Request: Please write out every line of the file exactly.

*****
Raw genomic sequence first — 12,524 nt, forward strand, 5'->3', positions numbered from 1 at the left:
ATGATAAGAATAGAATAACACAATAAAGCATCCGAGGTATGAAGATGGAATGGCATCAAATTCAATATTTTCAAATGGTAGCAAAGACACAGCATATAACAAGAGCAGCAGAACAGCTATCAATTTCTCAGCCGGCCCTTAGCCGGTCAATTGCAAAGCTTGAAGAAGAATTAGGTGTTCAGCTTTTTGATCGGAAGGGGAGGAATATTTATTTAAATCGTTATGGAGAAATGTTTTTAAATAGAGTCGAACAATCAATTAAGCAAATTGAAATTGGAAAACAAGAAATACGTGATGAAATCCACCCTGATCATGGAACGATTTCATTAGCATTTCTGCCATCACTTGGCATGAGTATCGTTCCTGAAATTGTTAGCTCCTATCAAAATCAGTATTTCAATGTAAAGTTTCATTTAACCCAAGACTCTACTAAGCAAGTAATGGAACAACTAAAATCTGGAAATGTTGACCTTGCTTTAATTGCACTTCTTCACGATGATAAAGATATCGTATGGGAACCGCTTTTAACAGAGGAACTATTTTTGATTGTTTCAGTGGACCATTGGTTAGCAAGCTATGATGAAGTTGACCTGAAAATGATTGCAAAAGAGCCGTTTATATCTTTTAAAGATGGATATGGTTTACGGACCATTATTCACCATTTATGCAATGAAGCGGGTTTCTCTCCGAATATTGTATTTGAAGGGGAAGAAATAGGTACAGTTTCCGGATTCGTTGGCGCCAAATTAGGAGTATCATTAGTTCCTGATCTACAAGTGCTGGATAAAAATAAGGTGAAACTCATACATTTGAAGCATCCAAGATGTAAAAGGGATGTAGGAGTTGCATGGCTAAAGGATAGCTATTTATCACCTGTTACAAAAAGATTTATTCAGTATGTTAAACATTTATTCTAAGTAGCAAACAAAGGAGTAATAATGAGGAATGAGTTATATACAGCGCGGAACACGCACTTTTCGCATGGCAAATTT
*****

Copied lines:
Raw genomic sequence first — 12,524 nt, forward strand, 5'->3', positions numbered from 1 at the left:
ATGATAAGAATAGAATAACACAATAAAGCATCCGAGGTATGAAGATGGAATGGCATCAAATTCAATATTTTCAAATGGTAGCAAAGACACAGCATATAACAAGAGCAGCAGAACAGCTATCAATTTCTCAGCCGGCCCTTAGCCGGTCAATTGCAAAGCTTGAAGAAGAATTAGGTGTTCAGCTTTTTGATCGGAAGGGGAGGAATATTTATTTAAATCGTTATGGAGAAATGTTTTTAAATAGAGTCGAACAATCAATTAAGCAAATTGAAATTGGAAAACAAGAAATACGTGATGAAATCCACCCTGATCATGGAACGATTTCATTAGCATTTCTGCCATCACTTGGCATGAGTATCGTTCCTGAAATTGTTAGCTCCTATCAAAATCAGTATTTCAATGTAAAGTTTCATTTAACCCAAGACTCTACTAAGCAAGTAATGGAACAACTAAAATCTGGAAATGTTGACCTTGCTTTAATTGCACTTCTTCACGATGATAAAGATATCGTATGGGAACCGCTTTTAACAGAGGAACTATTTTTGATTGTTTCAGTGGACCATTGGTTAGCAAGCTATGATGAAGTTGACCTGAAAATGATTGCAAAAGAGCCGTTTATATCTTTTAAAGATGGATATGGTTTACGGACCATTATTCACCATTTATGCAATGAAGCGGGTTTCTCTCCGAATATTGTATTTGAAGGGGAAGAAATAGGTACAGTTTCCGGATTCGTTGGCGCCAAATTAGGAGTATCATTAGTTCCTGATCTACAAGTGCTGGATAAAAATAAGGTGAAACTCATACATTTGAAGCATCCAAGATGTAAAAGGGATGTAGGAGTTGCATGGCTAAAGGATAGCTATTTATCACCTGTTACAAAAAGATTTATTCAGTATGTTAAACATTTATTCTAAGTAGCAAACAAAGGAGTAATAATGAGGAATGAGTTATATACAGCGCGGAACACGCACTTTTCGCATGGCAAATTT